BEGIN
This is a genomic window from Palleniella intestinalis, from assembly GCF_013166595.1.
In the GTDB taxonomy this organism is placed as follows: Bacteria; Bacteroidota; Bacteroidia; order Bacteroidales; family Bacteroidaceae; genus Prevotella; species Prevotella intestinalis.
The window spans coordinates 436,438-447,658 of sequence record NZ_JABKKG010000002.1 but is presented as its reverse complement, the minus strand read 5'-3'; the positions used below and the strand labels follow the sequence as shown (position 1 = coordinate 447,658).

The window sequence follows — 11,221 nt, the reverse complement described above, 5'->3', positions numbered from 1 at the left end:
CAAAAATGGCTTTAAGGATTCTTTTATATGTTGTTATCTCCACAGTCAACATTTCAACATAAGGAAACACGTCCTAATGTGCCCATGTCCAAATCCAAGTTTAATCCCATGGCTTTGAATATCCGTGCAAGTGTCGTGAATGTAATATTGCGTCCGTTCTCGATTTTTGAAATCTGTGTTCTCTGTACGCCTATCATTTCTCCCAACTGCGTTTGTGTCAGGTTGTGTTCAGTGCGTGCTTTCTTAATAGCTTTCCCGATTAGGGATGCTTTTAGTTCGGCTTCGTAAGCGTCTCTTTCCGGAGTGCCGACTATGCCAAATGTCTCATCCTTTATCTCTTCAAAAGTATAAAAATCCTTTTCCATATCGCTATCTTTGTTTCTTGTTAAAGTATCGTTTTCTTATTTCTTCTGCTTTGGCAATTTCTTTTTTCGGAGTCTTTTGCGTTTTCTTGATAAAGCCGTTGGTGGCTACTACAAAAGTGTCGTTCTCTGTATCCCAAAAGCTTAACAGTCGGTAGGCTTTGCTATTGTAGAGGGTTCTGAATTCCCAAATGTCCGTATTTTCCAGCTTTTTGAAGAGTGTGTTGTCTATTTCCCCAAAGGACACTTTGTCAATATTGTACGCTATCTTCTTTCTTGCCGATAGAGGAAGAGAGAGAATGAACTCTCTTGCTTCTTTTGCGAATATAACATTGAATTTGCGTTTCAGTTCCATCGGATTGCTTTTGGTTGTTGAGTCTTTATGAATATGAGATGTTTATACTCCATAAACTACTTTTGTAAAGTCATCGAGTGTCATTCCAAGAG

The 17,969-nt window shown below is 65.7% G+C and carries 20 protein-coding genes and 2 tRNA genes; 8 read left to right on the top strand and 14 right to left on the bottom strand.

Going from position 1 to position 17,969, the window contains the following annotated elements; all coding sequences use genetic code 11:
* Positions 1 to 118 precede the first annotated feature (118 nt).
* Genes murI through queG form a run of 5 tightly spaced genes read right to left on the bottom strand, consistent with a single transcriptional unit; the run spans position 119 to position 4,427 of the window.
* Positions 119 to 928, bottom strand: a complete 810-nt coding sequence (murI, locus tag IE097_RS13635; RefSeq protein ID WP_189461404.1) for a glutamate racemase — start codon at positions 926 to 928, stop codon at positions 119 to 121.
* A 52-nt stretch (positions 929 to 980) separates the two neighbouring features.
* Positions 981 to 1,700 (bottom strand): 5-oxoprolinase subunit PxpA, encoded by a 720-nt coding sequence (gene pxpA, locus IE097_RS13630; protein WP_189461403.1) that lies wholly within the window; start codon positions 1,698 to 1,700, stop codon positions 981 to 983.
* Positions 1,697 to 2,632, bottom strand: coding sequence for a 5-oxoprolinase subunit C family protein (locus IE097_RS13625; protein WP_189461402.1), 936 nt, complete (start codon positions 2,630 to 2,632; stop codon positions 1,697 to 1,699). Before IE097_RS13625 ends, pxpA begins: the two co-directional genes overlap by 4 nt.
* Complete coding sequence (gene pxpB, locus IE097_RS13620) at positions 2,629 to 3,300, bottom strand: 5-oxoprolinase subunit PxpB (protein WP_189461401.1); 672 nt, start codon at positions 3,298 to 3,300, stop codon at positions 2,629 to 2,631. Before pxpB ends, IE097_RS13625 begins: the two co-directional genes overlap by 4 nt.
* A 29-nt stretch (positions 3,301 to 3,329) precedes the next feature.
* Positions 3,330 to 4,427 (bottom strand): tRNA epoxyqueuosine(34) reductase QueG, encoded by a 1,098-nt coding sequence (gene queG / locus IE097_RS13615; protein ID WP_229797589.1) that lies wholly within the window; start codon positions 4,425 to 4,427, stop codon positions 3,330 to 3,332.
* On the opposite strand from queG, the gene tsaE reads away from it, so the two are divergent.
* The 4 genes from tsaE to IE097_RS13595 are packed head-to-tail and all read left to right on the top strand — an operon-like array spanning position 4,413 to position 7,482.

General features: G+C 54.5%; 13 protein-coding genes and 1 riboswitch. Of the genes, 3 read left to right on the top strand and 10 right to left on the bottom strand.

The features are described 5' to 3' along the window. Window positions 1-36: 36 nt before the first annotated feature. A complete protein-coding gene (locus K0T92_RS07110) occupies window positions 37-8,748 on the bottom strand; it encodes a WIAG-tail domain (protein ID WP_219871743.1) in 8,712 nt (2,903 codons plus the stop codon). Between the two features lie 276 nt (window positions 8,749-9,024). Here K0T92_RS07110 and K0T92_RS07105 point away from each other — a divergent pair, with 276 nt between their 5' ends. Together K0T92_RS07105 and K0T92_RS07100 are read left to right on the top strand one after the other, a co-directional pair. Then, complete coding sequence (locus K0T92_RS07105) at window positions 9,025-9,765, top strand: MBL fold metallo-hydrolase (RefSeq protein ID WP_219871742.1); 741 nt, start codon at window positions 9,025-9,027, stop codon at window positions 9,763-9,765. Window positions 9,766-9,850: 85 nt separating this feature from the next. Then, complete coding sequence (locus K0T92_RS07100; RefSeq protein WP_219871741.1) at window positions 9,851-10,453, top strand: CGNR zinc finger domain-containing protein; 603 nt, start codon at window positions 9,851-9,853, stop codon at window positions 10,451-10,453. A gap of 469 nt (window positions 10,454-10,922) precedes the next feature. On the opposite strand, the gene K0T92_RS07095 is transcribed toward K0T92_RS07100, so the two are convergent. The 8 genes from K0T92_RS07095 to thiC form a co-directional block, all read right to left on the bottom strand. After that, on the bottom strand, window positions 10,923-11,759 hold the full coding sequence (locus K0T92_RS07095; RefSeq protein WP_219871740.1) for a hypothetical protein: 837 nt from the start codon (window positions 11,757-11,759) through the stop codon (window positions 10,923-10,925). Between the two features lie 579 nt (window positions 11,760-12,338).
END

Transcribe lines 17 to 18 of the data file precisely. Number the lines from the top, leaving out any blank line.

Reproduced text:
* On the opposite strand from queG, the gene tsaE reads away from it, so the two are divergent.
* The 4 genes from tsaE to IE097_RS13595 are packed head-to-tail and all read left to right on the top strand — an operon-like array spanning position 4,413 to position 7,482.